The court concluded that the importance of the search for truth in a criminal trial outweighs the interest in protecting a permanently separated couple's confidentiality. Id. at 593. Although confidentiality might save some troubled marriages, the court rejected this purpose as too speculative to justify hampering the truth-finding process. Id. Through this process of balancing interests, Byrd established a categorical rule that proof of permanently separated status at the time of the communication renders the privilege inapplicable. Id. at 594; see also United States v. Fulk, 816 F.2d 1202, 1205 (7th Cir. 1987) ("[T]he court [in Byrd] adopted a `categorical' rule.").
The court deciding In re Witness Before Grand Jury agreed with Byrd's limitation of the privilege. 791 F.2d 234, 238 (2d Cir. 1986). Asserting the marital privilege, Geneva Carter, a witness before a federal grand jury, refused to answer questions about her estranged husband, Robert Carter. Id. at 235. The court of appeals reversed and remanded the district court decision which had upheld her refusal. Id.
Geneva Carter had been married to Robert Carter for 23 years, but had not lived with him for eleven. Id. During the eleven year separation, Mr. Carter fathered a child by another woman with whom he lived and represented as his wife. Id. at 235, 238.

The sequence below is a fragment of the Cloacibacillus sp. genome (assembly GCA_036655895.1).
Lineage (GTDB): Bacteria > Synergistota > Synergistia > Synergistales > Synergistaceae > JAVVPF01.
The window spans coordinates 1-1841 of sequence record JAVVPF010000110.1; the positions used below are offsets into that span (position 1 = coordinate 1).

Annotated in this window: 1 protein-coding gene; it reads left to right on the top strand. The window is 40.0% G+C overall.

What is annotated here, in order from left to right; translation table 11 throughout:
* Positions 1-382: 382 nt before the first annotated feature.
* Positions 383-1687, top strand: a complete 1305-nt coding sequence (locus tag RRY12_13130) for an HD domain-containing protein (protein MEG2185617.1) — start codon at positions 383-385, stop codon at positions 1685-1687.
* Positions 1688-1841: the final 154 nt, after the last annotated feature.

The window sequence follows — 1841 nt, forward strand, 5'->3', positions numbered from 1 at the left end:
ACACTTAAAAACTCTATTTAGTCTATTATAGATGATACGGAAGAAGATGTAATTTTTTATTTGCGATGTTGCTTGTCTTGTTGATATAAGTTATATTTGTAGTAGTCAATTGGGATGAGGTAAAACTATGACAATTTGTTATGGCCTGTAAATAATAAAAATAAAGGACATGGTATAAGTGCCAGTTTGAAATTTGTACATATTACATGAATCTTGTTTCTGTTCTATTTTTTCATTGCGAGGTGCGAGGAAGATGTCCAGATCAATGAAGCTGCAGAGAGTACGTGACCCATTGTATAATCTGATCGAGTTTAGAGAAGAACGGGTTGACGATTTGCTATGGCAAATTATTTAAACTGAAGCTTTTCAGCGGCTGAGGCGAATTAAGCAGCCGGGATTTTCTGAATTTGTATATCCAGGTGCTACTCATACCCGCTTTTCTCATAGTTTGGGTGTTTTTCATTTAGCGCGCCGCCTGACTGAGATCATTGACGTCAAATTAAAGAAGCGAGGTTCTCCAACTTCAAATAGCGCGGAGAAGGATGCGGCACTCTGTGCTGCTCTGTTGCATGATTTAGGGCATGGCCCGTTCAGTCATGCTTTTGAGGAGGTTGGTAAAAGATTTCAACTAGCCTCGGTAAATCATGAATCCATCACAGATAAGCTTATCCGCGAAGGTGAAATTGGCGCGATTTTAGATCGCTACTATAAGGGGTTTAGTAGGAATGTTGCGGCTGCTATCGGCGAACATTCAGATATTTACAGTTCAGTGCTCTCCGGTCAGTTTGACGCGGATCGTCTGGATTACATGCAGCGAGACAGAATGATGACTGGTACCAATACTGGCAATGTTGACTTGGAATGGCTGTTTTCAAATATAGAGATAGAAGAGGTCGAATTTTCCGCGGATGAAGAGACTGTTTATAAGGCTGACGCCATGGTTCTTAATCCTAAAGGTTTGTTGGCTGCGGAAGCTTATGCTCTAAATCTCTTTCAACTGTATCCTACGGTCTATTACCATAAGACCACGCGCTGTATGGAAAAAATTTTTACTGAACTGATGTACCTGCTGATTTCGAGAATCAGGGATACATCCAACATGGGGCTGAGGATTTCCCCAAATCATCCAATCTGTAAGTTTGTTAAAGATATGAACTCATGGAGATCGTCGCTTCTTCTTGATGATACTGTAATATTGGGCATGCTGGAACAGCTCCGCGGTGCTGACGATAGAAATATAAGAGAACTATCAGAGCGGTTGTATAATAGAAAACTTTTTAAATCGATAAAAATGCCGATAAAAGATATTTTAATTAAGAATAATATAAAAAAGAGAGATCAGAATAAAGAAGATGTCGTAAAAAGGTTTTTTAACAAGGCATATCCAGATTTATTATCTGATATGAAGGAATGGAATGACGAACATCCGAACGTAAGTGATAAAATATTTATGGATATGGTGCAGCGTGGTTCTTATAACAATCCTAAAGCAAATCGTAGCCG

Although the Second Circuit in Grand Jury applied Byrd's analysis, that court modified the rigid requirement of permanent separation. It quoted from Byrd with approval:
[s]ociety's interest in protecting the confidentiality of the relationships of permanently separated spouses is outweighed by the need to secure evidence in the search for truth. . . .
Id. at 238 ( quoting United States v. Byrd, 750 F.2d at 594). The court indicated the duration of the physical estrangement as the guiding factor in determining "permanent separation." 791 F.2d at 238. However, "either party may bring forward special circumstances that render more or less likely the objective possibility of reconciliation at the time of the communications . . . ." Id.